Phillipsburg, NJ asked in Medical Malpractice and Elder Law for New Jersey

Q: Who legally is medical P.O.A. for my dying mother? No legal paperwork has been done. I'm oldest of 4 girls

Mother is now brain dead and end of life questions have arose. My 2nd sister is insisting she makes all choices, cause she lives closest. She has been telling doctors what to do next without speaking to any of us. Hospital will not even except my calls, cause 2nd sister has lied and said shes POA. I've xalled stating, shes not POA and No one will return my call from hospital .How is this happening? Is she right? My mom is on her death bed as we speak and I can't even go to hospital due to covid restrictions and I live far away. Myself and other sisters are willing to go and mutually decide to whether or not terminate life support. Again, 2nd sister saying we have zero legal rights. So terrified that she will do what she wants with talking to us. We are desperately in need of help.

1 Lawyer Answer
Richard Diamond
Richard Diamond
  • Short Hills, NJ
  • Licensed in New Jersey

A: I am terribly sorry to hear about your mother's condition and that you and your sister are fighting over how to handle your mother's current condition peacefully.

As to a power of attorney, I would be shocked (take a breath), if your sister was able to simply tell the hospital that she has a power of attorney to make decisions concerning end of life care, without the hospital having a physical copy of that document, signed by your mother. Is it possible that when your mother was brought to the hospital or during a prior hospital stay, she signed a POA in favor of your sister?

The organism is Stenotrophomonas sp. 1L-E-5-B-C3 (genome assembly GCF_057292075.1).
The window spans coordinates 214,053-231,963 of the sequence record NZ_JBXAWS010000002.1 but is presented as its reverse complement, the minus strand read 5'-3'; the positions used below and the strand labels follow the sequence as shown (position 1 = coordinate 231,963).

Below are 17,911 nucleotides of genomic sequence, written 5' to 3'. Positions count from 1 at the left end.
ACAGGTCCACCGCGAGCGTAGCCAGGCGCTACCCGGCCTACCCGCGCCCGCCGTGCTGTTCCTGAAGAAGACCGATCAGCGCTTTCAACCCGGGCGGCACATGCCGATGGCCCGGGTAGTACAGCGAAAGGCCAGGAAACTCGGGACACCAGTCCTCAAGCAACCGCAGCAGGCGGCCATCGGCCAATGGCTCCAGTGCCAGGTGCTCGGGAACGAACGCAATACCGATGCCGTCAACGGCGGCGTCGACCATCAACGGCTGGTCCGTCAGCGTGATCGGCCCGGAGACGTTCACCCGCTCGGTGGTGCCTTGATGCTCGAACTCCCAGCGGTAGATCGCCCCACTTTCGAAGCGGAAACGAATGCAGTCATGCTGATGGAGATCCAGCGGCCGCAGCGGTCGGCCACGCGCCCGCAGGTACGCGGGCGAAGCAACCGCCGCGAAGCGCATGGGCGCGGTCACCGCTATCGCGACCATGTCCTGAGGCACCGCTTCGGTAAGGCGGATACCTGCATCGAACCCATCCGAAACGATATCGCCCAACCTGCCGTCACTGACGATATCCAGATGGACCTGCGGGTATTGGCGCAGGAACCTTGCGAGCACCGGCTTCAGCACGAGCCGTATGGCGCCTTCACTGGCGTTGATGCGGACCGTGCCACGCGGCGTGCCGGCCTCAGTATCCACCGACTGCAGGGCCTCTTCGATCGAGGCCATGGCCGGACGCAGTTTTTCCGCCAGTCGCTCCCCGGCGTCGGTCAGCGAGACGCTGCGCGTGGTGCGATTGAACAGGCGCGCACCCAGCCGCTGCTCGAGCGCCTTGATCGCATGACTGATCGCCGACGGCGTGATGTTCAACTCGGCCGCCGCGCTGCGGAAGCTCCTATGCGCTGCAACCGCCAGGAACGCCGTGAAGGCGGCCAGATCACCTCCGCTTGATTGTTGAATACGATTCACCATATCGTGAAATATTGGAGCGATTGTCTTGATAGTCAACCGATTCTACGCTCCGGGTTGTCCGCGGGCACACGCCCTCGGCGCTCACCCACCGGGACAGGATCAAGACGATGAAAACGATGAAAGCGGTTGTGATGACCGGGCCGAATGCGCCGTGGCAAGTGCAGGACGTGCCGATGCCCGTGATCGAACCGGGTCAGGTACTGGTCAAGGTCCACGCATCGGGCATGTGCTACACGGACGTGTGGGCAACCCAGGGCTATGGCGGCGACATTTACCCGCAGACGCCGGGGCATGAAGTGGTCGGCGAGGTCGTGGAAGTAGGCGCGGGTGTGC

If your mother did not sign a POA in favor of your sister, the hospital is in a difficult position since it cannot simply take direction from your sister. It may be that your sister is telling the hospital what to do but without that formal paperwork, the hospital may be waiting to see if someone else comes forward to question her actions.

The simplest solution is to text your sister and ask her to take a picture of the poa signed by your mother and send it to you. If she doesn't do so, reach out to the legal department at the hospital (and follow up with an email) so that the hospital cannot claim that she never heard from any other family member as to your mother's wishes.

If the legal department does not get back to you, then I would contact the state agency overseeing hospitals and tell them that your sister has represented that she has a poa for your mother, but you do not believe that same is true and the hospital refuses to speak with you and your siblings to help determine your mother's true wishes and you believe that the hospital does not have a poa in its system, signed by you authorizing your sister to make decisions for your mothers care.

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